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  • Haley Samsel and Cristian ArguetaSoto

Fort Worth honors victims of 2021 pileup with park benches, official proclamation

Updated: Jan 31, 2023

Just beyond the bare trees and somber crowd gathered in Riverside Park on Feb. 11, drivers hurtled down Interstate 35. The weather – windy and mild, without a cloud in sight – couldn’t have been more different than Feb. 11, 2021, when roads were impassable due to an enormous car pileup that cost six people their lives.

Exactly one year ago, more than 130 trucks, 18-wheelers and cars lost control on an icy express lane near downtown Fort Worth. Dozens were injured. Michael Wells, Christopher Vardy, Tamara Mendoza, Aaron Watson, Tiffany Gerred and William Williams did not survive the wreckage.

The immense loss of mothers, fathers, daughters and sons was in the air at a memorial service commemorating the one-year anniversary of the accident. One by one, Fort Worth leaders stepped onto a makeshift stage to honor the victims, their family members and the first responders who spent hours in freezing weather to bring drivers to safety.

Mayor Mattie Parker proclaimed it Fort Worth First Responders Day, a nod to the citywide event organized by the Gerred family. As part of FW 2.11, dozens of volunteers delivered “Hero Packs” of snacks and handwritten notes to firehouses, police stations and EMT hubs across Fort Worth.

“We’re here because the families of the folks (who died in) this accident one year ago today wanted to pay some form of tribute to the first responders community in Fort Worth and our regional partners,” said Fort Worth fire chief James Davis. “But it’s only right for us to say to you, as family, we appreciate it, but we want to be here for you … This is about your community saying: ‘We are with you.’”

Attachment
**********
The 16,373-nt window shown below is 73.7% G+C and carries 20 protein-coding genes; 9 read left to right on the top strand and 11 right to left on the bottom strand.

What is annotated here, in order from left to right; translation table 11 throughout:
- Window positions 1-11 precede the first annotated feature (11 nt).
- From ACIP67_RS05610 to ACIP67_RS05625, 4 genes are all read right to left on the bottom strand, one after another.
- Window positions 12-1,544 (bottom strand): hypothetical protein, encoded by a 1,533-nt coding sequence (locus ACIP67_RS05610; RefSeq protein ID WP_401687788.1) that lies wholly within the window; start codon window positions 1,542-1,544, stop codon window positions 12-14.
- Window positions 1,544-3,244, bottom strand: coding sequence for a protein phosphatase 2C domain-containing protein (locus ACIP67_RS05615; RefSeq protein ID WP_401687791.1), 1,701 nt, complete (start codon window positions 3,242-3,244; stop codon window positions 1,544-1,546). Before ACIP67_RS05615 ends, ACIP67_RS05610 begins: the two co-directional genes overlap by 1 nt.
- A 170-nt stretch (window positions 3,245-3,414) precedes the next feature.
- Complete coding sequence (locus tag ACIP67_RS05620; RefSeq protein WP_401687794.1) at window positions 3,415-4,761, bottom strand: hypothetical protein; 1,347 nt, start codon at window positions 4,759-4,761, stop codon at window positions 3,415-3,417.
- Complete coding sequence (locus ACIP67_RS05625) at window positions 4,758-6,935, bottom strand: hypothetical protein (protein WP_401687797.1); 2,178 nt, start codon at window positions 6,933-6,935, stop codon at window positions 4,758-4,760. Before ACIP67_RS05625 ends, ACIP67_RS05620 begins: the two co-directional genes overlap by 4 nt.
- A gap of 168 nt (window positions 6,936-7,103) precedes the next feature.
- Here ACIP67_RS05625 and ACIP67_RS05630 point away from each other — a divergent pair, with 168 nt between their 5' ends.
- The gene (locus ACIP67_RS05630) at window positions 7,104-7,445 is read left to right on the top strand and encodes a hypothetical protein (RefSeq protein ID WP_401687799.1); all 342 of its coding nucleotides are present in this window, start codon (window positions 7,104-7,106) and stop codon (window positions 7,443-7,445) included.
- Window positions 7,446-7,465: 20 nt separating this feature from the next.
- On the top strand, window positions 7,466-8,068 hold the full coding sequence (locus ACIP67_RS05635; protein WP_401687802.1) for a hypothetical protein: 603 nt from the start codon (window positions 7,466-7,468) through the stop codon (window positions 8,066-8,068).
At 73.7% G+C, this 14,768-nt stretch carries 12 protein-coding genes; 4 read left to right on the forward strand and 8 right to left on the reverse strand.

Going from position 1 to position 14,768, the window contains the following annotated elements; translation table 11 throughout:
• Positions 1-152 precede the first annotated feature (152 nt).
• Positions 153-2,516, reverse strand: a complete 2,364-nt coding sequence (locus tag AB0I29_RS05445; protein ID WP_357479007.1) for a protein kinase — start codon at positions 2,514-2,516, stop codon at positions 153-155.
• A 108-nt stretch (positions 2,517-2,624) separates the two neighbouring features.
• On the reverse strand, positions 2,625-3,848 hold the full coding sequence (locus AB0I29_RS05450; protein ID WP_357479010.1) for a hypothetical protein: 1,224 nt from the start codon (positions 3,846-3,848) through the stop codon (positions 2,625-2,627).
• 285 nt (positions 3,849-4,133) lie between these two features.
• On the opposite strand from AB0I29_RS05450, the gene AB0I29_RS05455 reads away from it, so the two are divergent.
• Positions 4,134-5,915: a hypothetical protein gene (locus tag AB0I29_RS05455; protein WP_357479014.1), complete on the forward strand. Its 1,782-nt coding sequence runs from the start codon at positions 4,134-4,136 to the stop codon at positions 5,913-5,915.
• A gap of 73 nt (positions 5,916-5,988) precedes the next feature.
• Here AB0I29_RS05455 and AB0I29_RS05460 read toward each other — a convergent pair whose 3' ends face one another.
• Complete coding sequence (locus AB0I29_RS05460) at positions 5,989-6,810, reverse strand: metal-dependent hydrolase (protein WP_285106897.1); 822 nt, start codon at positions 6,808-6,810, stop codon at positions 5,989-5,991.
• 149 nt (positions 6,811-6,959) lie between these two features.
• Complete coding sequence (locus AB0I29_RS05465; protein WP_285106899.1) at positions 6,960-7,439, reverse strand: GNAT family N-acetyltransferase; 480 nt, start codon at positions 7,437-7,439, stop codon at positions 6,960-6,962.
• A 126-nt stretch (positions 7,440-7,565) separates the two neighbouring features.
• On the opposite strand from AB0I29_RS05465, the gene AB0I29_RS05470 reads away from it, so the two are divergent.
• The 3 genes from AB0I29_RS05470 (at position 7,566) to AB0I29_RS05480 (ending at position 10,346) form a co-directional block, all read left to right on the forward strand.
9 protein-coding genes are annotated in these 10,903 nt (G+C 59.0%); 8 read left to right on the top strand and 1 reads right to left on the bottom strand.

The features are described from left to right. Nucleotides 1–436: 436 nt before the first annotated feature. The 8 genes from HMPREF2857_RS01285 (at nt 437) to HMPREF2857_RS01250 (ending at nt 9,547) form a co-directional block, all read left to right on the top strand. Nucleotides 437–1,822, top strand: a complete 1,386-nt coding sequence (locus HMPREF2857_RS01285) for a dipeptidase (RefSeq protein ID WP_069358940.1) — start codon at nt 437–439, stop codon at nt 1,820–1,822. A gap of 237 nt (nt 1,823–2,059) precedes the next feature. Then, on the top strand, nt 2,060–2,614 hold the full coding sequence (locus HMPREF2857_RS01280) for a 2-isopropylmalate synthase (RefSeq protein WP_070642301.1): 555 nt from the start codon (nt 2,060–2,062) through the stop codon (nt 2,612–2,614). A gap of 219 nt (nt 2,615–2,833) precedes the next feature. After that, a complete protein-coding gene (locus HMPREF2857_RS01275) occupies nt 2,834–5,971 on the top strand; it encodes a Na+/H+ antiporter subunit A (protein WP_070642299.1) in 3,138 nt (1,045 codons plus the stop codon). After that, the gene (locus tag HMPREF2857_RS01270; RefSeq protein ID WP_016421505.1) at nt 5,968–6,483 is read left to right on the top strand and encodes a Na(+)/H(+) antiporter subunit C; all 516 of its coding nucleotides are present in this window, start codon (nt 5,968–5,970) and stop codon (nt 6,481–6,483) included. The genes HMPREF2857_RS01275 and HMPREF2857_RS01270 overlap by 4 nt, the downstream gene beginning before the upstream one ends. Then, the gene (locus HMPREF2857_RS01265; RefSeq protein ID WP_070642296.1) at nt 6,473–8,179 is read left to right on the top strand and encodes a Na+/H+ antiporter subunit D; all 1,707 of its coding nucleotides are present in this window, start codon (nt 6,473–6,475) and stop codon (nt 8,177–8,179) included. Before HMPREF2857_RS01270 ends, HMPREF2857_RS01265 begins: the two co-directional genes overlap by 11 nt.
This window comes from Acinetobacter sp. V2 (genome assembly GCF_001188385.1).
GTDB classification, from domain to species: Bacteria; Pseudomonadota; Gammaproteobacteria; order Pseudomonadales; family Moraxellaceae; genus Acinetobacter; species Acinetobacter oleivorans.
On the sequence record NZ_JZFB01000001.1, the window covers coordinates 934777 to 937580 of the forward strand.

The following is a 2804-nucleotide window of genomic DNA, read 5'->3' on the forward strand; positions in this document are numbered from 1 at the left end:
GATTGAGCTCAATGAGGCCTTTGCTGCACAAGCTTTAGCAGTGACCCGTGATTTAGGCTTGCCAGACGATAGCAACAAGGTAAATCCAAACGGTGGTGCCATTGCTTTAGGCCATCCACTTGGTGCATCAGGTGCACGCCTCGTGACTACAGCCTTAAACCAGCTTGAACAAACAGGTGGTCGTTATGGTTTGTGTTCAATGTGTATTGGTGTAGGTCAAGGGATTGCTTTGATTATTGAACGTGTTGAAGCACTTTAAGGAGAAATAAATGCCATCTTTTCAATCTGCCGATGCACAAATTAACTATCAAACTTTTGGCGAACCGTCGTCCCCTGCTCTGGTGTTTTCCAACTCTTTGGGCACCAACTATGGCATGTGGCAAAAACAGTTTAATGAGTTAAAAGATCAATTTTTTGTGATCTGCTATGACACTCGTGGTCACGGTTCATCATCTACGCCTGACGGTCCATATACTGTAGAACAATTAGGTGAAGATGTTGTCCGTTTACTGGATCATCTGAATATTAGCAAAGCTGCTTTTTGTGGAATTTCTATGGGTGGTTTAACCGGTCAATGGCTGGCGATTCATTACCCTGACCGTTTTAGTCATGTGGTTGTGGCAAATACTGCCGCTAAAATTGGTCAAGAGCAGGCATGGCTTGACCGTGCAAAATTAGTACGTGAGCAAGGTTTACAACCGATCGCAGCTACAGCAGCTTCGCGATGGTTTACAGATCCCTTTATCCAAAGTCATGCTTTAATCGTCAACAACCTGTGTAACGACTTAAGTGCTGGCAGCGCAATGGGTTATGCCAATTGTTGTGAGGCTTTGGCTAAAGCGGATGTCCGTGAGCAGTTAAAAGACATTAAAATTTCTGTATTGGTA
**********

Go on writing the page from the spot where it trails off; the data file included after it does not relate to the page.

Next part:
The city has installed two park benches to remember the victims and provide a space for families and first responders to reflect near the accident site.

Grieving family members shared their journeys since the day they learned that their loved ones had died. Marielena de Freites spoke in Spanish about how she has faced enormous pain and confusion since losing her mother, Tamara Mendoza.

“With time, although the pain was the same, I was able to understand that a year ago, my beautiful mother became an angel, my guardian angel,” de Freites said. “I have faith that she will continue to visit me in my dreams. One day, I will achieve everything that she and I wanted to do together but no longer can.”

Cindy Gerred, whose daughter Tiffany died on Feb. 11, 2021, said she asked God for help in facing the anniversary, the thought of which made her nauseous.

“He laid on my heart to give back, to give back with gratitude and appreciation to those who were there that day, those who worked selflessly in the freezing weather, some of them for 12 hours or more through the night,” she said, standing next to Tiffany’s daughter Emri. “Even in the worst of circumstances, God puts people in our paths that help us through our unimaginable loss.”

Haley Samsel is the environmental reporter for the Fort Worth Report. Her position is supported by a grant from the Marilyn Brachman Hoffman Foundation. Contact her by email or via Twitter. At the Fort Worth Report, news decisions are made independently of our board members and financial supporters. Read more about our editorial independence policy here.

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